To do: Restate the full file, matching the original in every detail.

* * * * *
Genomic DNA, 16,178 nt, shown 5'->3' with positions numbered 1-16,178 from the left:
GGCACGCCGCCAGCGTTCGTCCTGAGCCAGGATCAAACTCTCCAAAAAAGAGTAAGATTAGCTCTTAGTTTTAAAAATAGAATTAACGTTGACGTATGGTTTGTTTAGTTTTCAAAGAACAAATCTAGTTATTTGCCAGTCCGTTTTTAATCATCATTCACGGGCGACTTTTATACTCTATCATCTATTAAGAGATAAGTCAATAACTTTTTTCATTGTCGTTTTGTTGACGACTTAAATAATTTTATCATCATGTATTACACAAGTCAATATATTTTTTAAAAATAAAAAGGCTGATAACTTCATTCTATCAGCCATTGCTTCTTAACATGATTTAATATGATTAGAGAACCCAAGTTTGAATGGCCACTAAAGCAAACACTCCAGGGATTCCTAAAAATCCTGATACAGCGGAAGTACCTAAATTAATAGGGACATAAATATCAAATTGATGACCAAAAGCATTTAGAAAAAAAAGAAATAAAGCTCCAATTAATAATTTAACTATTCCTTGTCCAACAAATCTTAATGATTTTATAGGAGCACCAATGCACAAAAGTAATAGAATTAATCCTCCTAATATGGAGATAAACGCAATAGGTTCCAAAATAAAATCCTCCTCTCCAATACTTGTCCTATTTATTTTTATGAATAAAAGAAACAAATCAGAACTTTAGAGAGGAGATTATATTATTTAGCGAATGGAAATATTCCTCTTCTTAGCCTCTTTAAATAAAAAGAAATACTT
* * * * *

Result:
Genomic DNA, 16,178 nt, shown 5'->3' with positions numbered 1-16,178 from the left:
GGCACGCCGCCAGCGTTCGTCCTGAGCCAGGATCAAACTCTCCAAAAAAGAGTAAGATTAGCTCTTAGTTTTAAAAATAGAATTAACGTTGACGTATGGTTTGTTTAGTTTTCAAAGAACAAATCTAGTTATTTGCCAGTCCGTTTTTAATCATCATTCACGGGCGACTTTTATACTCTATCATCTATTAAGAGATAAGTCAATAACTTTTTTCATTGTCGTTTTGTTGACGACTTAAATAATTTTATCATCATGTATTACACAAGTCAATATATTTTTTAAAAATAAAAAGGCTGATAACTTCATTCTATCAGCCATTGCTTCTTAACATGATTTAATATGATTAGAGAACCCAAGTTTGAATGGCCACTAAAGCAAACACTCCAGGGATTCCTAAAAATCCTGATACAGCGGAAGTACCTAAATTAATAGGGACATAAATATCAAATTGATGACCAAAAGCATTTAGAAAAAAAAGAAATAAAGCTCCAATTAATAATTTAACTATTCCTTGTCCAACAAATCTTAATGATTTTATAGGAGCACCAATGCACAAAAGTAATAGAATTAATCCTCCTAATATGGAGATAAACGCAATAGGTTCCAAAATAAAATCCTCCTCTCCAATACTTGTCCTATTTATTTTTATGAATAAAAGAAACAAATCAGAACTTTAGAGAGGAGATTATATTATTTAGCGAATGGAAATATTCCTCTTCTTAGCCTCTTTAAATAAAAAGAAATACTT